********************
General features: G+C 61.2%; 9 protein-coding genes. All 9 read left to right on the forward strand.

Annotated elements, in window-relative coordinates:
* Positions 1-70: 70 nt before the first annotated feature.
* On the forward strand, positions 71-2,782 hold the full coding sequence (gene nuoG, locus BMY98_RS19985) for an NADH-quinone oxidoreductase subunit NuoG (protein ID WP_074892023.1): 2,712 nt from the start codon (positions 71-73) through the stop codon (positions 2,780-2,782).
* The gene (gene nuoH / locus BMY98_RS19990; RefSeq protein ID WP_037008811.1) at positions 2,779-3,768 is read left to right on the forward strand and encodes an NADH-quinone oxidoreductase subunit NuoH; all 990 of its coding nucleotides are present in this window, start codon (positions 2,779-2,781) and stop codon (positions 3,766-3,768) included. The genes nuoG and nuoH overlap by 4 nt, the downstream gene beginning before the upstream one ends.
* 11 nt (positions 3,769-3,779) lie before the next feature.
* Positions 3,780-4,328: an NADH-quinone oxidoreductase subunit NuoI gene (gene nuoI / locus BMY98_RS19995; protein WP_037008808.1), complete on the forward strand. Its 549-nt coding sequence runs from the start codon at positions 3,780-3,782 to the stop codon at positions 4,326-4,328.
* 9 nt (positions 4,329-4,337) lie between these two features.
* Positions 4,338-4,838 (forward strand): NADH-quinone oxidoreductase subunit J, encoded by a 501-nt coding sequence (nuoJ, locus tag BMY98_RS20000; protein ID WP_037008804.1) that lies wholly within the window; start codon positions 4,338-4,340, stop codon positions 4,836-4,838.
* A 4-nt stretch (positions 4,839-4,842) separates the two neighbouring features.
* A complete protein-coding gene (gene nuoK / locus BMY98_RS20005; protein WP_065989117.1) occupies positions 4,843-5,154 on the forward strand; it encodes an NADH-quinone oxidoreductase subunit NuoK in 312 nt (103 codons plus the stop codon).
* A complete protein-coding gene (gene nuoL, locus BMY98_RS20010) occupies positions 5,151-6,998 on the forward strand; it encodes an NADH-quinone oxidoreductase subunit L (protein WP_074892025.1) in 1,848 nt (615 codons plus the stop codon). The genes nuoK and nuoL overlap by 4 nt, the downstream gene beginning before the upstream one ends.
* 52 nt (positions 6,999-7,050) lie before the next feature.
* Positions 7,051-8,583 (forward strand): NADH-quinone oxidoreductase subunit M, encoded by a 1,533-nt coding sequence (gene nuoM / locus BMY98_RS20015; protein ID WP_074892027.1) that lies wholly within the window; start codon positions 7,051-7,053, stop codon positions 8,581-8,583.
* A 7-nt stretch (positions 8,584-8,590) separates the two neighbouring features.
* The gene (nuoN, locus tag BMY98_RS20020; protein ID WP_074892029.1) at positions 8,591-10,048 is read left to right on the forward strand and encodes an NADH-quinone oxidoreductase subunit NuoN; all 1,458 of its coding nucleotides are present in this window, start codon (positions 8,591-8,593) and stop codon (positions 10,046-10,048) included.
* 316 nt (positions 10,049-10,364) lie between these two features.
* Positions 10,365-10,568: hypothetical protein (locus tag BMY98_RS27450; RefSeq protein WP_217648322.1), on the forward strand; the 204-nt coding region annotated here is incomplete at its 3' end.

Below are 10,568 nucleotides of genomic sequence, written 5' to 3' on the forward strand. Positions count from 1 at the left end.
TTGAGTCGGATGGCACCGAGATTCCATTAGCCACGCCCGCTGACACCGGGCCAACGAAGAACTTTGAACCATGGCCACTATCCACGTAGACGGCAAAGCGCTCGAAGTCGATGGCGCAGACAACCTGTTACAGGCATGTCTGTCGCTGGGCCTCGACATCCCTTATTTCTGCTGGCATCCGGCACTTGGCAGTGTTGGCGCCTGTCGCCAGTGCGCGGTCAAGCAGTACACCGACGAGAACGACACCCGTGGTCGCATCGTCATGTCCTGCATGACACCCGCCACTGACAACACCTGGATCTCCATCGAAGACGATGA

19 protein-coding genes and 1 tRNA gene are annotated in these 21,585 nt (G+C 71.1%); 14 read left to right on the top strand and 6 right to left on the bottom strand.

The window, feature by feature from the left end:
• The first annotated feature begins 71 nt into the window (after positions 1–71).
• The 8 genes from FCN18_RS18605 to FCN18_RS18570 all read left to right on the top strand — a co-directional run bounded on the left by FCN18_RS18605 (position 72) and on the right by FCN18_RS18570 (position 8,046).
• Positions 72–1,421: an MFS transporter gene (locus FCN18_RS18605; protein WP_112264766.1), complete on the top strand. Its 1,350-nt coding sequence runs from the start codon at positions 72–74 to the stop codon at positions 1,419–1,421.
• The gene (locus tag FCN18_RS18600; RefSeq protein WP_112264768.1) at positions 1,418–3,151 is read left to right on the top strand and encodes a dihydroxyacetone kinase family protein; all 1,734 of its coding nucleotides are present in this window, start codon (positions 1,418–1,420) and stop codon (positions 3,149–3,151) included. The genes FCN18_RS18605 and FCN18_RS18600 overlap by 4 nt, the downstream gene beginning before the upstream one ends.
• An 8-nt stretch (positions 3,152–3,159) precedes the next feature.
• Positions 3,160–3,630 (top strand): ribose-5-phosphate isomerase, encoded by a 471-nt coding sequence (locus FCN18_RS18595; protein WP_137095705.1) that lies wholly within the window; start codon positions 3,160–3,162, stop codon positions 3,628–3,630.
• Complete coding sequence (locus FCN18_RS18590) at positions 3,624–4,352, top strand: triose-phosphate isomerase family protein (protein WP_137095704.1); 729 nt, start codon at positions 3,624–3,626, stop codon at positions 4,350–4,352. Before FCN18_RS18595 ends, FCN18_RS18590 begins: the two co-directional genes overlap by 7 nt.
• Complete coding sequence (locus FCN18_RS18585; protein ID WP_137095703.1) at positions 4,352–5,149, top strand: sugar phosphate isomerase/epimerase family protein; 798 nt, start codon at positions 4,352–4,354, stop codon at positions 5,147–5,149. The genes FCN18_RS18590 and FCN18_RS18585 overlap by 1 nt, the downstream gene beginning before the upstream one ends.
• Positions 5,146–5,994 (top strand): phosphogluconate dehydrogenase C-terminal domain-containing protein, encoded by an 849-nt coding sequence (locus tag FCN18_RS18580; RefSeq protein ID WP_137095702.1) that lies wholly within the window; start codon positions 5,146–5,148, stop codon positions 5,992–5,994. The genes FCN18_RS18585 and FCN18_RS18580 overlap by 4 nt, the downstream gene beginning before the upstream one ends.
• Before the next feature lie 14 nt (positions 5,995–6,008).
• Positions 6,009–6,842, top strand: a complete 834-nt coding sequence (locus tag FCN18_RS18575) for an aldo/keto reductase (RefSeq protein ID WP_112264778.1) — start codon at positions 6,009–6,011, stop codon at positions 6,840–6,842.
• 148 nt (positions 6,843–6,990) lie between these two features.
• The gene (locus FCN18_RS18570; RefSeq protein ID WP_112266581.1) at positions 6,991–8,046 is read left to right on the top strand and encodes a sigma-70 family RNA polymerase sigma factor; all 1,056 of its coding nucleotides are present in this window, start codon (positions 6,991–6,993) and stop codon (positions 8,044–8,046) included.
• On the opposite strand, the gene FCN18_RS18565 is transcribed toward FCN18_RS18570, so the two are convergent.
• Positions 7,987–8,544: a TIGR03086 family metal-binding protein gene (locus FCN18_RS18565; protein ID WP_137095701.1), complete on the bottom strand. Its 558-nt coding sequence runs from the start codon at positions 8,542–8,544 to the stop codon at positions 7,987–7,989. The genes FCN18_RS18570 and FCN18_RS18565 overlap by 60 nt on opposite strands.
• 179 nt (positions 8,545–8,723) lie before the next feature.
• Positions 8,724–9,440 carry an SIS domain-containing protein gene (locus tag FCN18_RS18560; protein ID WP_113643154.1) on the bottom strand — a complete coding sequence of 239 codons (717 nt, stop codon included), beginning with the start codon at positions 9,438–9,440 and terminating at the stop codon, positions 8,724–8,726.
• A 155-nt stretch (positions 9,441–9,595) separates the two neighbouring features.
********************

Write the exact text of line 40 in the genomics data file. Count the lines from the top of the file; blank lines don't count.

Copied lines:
• A 155-nt stretch (positions 9,441–9,595) separates the two neighbouring features.